Roast Rib of Beef with Port and Stilton Gravy
- 8 pounds (3.8kg) beef forerib (4 rib joint) (recommended: Scotch or Black Welsh)
- 2 onions, peeled, cut into 1/3-inch (1 cm) rounds
- 2 tablespoons garlic oil
- 1 1/2 teaspoons maldon salt or 3/4 teaspoon table salt
- 1 teaspoon dried thyme
- 1/2 teaspoon cayenne pepper
- Port and Stilton gravy, recipe follows
- Port and Stilton Gravy:
- 2 tablespoons fatty juices, reserved from the roast beef tin
- 1 tablespoon all-purpose flour
- 1/2 cup (125ml) ruby port
- 1 tablespoon cooked onions from the roast beef tin, optional
- 2 cups (500ml) organic beef stock, "fresh" from a shop-bough tub
- 4 1/2 ounces blue cheese (recommended: Stilton)
- 1 teaspoon red currant jelly
- Kosher salt and freshly ground black pepper
- Extra juices from the roast beef tin and carving
Preheat the oven to 450 degrees F (220c/ gas mark 7).
Take your beef out of the refrigerator to bring to room temperature, which could take 1 hour or possibly more.
Put the onion slices into a roasting tin and sit the beef on top of them. Use the onion slices as props to help the rib sit up on its bones in an "L" shape. Smear the oil over the white fat of the rib, and sprinkle with the salt, thyme and cayenne pepper. Cook according to the beef's weight and your taste. I like my beef nice and underdone, so I give it 15 minutes per pound (33 minutes per kg) which means, for a joint this size, a cooking time of about 2 hours unless the beef is straight out of the refrigerator, in which case, add another 20 minutes or so. If you want medium beef, give the joint, from room temperature, 20 minutes per pound (44 minutes per kg), and if you like well-done meat, 30 minutes per pound (66 minutes per kg). As for feeding capacity, this size of joint will certainly look over a big tableful, from 8 with lots of leftovers to 14, without the definite promise of them.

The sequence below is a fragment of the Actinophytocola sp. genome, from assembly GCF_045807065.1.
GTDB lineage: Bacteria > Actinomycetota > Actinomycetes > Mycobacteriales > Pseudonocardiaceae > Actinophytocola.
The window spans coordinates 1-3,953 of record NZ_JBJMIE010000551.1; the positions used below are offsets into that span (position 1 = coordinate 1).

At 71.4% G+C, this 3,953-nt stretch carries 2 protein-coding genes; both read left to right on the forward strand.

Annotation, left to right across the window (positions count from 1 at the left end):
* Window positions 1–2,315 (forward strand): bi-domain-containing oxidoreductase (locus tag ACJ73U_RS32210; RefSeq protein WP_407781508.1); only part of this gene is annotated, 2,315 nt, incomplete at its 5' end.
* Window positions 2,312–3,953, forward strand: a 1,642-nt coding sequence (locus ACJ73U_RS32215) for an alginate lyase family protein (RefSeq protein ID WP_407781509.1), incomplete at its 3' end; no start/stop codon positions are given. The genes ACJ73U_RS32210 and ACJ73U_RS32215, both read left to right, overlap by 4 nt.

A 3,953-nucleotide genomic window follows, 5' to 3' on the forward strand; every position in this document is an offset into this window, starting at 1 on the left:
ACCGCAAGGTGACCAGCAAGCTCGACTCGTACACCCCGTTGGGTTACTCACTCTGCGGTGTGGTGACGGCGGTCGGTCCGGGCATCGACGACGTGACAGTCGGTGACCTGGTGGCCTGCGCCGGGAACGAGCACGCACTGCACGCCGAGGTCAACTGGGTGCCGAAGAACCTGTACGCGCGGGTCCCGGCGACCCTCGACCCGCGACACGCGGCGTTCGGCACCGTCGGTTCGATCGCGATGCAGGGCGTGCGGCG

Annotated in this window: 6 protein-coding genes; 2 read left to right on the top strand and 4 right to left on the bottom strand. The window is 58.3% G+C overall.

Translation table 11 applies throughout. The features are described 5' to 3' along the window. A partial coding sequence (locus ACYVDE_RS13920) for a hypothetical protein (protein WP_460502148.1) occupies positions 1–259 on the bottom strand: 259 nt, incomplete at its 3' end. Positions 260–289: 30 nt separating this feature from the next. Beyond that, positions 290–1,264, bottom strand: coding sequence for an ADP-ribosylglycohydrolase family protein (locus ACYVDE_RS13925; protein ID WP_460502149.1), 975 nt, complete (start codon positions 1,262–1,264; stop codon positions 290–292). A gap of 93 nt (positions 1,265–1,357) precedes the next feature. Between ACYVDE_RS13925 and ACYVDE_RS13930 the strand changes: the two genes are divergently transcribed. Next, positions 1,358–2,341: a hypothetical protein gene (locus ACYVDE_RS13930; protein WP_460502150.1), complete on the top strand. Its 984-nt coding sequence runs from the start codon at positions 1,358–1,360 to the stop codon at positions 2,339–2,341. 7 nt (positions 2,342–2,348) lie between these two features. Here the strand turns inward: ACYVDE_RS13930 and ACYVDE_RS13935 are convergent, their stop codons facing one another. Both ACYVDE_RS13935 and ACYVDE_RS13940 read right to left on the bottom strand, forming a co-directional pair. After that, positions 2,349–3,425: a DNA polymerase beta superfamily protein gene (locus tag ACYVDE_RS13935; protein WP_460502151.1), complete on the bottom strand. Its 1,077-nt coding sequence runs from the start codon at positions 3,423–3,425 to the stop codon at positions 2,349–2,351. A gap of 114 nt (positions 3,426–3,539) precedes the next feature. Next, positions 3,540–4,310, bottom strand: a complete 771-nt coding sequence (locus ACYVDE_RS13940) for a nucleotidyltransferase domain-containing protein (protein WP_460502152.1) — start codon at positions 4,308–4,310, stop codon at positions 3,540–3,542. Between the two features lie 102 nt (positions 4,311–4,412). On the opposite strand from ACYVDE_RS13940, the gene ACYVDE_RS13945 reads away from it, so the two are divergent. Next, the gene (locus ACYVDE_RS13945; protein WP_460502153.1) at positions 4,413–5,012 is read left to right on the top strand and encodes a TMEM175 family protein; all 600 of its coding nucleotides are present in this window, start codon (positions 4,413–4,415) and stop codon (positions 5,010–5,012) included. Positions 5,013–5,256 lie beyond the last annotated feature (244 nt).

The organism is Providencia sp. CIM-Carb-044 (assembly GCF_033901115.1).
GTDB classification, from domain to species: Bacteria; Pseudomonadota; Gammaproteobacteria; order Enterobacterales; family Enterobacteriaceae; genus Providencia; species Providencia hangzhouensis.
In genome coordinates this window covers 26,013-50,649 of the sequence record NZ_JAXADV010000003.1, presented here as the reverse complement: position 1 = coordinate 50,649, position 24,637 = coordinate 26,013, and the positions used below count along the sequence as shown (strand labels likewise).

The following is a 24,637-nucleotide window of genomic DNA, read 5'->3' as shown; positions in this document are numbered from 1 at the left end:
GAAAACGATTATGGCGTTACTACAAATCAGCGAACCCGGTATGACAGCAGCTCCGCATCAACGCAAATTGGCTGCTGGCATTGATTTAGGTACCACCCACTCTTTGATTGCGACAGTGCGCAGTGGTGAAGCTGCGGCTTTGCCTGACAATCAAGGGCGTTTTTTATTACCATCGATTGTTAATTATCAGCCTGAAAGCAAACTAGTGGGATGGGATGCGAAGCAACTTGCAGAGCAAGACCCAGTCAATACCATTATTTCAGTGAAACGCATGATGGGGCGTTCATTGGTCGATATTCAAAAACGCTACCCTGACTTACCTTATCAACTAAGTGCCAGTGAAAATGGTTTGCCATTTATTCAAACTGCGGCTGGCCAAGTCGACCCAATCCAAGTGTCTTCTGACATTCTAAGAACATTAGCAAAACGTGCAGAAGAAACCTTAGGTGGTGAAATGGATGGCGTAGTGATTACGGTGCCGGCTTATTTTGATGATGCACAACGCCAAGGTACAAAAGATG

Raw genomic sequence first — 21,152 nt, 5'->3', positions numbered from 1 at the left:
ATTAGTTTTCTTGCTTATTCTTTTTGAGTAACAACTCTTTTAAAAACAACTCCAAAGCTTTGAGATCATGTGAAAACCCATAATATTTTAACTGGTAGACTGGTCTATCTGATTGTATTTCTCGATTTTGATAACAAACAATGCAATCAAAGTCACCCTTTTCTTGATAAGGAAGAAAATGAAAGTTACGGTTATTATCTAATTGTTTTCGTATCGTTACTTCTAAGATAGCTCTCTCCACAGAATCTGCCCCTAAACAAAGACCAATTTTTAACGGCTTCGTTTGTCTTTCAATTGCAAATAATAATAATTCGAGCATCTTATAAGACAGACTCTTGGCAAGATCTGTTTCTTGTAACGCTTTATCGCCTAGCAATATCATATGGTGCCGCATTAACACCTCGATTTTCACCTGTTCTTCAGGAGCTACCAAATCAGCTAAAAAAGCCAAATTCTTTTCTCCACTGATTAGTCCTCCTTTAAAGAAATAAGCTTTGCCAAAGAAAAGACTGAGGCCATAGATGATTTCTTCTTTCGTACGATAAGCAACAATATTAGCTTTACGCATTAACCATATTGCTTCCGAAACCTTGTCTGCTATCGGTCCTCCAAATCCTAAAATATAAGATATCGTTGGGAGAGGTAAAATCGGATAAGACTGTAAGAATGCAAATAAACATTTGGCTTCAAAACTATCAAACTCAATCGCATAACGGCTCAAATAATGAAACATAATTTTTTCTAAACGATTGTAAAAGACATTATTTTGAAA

When the beef comes out of the oven, remove to a carving board and allow it to rest in a warm part of the kitchen under a tent of foil for 30 minutes before carving; or just leave, tented in its tin, for the same time. Do not start clearing up the tin, even if you have taken the beef out, however, as you will need some of the pan juices and onions for the gravy.Port and Stilton Gravy:
In a saucepan over low heat, add 2 tablespoons of the fatty juices from the beef tin. To make a roux, whisk in the flour, and then the port. Keep heating and whisking over a fairly gentle heat, until thick and bubbling. If you want to blend the onions into the stock, do so now. Be sure to avoid adding any blackened onions. Put the onions in a blender with the beef stock and mix together. Or leave the stock just as it is, straight out of the tub. Take the saucepan off the heat, and gradually whisk in the beef stock. Whisk in the blue cheese and red currant jelly. Season, to taste, with salt and pepper. Pour in any juices that remain in the tin or on the cutting board. Transfer to gravy boat and serve with the beef.
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